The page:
Adele Haenel: Not All Heroes Wear Capes

French actress Adele Haenel walked out of the Cesar Awards last weekend when Roman Polanski was awarded ‘Best Director’ for his movie J’Accuse (An Officer and a Spy). Footage of her exit, including her gloriously continental expostulations, was posted to Twitter and went viral.

You’ll recognise the dynamic of what happened next if you’re a regular on Twitter. As with many acts of defiance carried out by women in the wake of #MeToo, complaints were made about the performative nature of Haenel’s action. This is a recent, if tiresomely familiar, pushback against the movement in general, and women and allies will invariably recognise it from childhoods filled with stern requests for silence and pleas to stop ‘showing off’.

Adele Haenel claims that she was sexually harassed by Christophe Ruggia between the ages of twelve and fifteen. According to Mediapart, Haenel was ‘plunged into a deep emotional crisis, she tried to cut off links with Ruggia and sought help from people in his entourage – but few showed sympathy.’ Having no one to turn to, Haenel remained silent until last year, when Finding Neverland ‘made her understand the mechanisms of control and fascination’.

Anyone familiar with these mechanisms will understand them to mean isolation for the accuser and protection of the accused. The isolation points the accuser towards self-blame and shame, encouraging silence. If these aren’t sufficient and the accuser considers reporting, they will soon learn that legal systems are not their friend, as every facet of their allegation will be dismantled, held up to the light and examined for weakness.

So Adele Haenel had her moment in the sun and we all gloried in it. Why? It’s little more than a gesture by an extremely wealthy white woman in a protected environment. Adele Haenel didn’t rescue a family from a burning building or save humanity from an asteroid accompanied by Aerosmith.

Not all heroes wear capes. And heroism doesn’t only take the form of leaping over a building in a single bound, although people would have been impressed if Haenel had done so in her posh frock. Heroism can take many forms and one of them is using your platform to make a point. Haenel’s gesture might be the first time some people have ever seen a woman cast off the corset of good behaviour into which everyone at these events is firmly strapped, and reject the bullshit head-on. The bullshit, in this case, being French cinema honouring a man who pled guilty to raping a thirteen-year-old girl, then ran away.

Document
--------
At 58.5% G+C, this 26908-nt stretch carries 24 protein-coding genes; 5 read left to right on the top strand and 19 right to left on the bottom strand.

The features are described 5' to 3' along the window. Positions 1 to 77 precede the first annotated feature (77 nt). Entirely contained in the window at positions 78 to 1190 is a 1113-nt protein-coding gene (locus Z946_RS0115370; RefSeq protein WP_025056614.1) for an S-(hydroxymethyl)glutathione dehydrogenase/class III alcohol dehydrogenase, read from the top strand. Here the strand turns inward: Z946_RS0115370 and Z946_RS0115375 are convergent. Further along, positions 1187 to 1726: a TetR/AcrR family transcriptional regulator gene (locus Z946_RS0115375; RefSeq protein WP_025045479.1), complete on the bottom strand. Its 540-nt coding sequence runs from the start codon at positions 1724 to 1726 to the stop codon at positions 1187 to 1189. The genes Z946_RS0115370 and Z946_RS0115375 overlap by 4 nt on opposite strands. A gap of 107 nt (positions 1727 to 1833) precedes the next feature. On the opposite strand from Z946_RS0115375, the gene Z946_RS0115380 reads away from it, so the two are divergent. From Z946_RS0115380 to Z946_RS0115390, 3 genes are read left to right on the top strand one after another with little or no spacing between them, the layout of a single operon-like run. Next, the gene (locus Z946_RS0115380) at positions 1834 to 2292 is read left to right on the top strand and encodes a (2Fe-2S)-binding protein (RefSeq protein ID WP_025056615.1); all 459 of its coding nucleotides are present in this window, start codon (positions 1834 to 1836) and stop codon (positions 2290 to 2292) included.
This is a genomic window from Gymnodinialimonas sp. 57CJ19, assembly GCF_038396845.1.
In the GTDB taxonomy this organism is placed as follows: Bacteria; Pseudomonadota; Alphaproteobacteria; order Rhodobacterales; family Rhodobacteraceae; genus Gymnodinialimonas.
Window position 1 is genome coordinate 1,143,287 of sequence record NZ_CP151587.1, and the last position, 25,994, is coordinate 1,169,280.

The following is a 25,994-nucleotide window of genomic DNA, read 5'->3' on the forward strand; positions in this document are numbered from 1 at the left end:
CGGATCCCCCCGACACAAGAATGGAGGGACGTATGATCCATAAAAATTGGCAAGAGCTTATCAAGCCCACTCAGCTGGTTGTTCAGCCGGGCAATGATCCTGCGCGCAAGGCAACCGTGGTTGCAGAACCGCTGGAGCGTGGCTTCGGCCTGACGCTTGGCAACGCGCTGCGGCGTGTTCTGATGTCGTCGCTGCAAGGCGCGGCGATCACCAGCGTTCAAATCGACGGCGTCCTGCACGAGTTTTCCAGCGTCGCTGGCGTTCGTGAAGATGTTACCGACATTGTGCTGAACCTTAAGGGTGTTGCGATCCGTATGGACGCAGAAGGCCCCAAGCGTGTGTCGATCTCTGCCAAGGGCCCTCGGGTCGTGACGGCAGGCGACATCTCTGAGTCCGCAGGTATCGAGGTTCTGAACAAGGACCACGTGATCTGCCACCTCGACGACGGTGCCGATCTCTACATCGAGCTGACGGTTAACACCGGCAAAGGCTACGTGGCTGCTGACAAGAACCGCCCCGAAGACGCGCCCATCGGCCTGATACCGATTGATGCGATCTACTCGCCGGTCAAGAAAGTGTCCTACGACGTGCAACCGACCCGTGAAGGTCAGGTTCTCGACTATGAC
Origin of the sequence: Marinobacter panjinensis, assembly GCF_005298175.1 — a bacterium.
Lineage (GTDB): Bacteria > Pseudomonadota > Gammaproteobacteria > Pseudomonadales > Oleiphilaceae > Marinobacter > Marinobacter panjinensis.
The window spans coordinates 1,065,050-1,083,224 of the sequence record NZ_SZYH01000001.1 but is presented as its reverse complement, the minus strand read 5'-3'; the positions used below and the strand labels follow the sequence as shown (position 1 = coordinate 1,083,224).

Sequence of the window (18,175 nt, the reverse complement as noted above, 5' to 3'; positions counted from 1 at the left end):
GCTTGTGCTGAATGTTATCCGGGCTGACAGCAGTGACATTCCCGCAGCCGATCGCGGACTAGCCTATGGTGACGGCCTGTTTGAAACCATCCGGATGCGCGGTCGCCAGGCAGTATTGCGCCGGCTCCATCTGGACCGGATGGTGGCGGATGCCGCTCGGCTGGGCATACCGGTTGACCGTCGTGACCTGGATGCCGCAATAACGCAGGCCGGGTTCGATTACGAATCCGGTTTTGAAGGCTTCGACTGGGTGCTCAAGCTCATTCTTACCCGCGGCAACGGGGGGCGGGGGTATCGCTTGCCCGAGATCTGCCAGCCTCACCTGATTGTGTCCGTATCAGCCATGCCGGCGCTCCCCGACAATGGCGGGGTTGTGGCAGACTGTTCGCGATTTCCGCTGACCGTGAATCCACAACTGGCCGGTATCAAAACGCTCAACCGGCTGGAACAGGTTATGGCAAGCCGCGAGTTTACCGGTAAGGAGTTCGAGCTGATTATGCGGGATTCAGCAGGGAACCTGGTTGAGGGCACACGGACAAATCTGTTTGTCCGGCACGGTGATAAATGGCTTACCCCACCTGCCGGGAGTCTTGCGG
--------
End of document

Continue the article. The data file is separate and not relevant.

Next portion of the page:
There’s a trickle-down effect to these actions that isn’t always immediately apparent or significant enough to generate headlines. No, we’re not all going to end up on stage at the Cesars, nor are many media outlets concerned with the millions of stories of ordinary people, for whom #MeToo remains an abstract with no discernible benefits. But someone might see Haenel and realise that anger is an option too. That anger can propel one forward, unlike shame, which pins one down and never lets us go while it’s in the room.

This is all new, of course. We’re going to make mistakes and some are going to be punished with considerably more vigour and enthusiasm than abusers can expect. It’s important to remember to be gentle if we want to move forward together. We must all be aware of the implications of our actions and ensure we’re not contributing to the problem by adhering to old habits.

An example of this could be Natalie Portman’s appearance at the Oscars. To great fanfare, Portman took to the red carpet wearing a cape embroidered with the names of female filmmakers who had not been nominated for awards. She was initially lauded until Rose McGowan pointed out that Portman was ‘acting the part of someone who cares’. McGowan contended that she was disgusted by the gesture, suggesting that if Portman was that interested in creating better visibility to female filmmakers, she’d do so by inviting more of them to work with her production company.

It’s a fair point, and perhaps a little closer to the idea of a ‘performative’ action that we’re trying to escape. McGowan is entitled to lash out; her story is at the epicentre of the #MeToo movement and a significant proportion of her life ruined by the movie industry, specifically Harvey Weinstein. Interestingly, Portman agreed with McGowan that her action wasn’t ‘brave’ as it had been dubbed by the press.

But while I understand McGowan’s anger, it feels wrong to slam someone so hard for a misjudgement, particularly in this climate. Portman’s gesture was intended to show solidarity to other women in the industry and while I’m sure she’ll be fine, she might be reluctant to put herself out there again. A less seasoned professional might think twice before trying to show solidarity, in case she gets it wrong.

As previously stated, this is all new. The only way real change for everyone can be enacted is if we all try to support each other and move away from the kill or be killed mentality that has minimised us. 

We have enough isolation and shame foisted upon us, without manufacturing our own.

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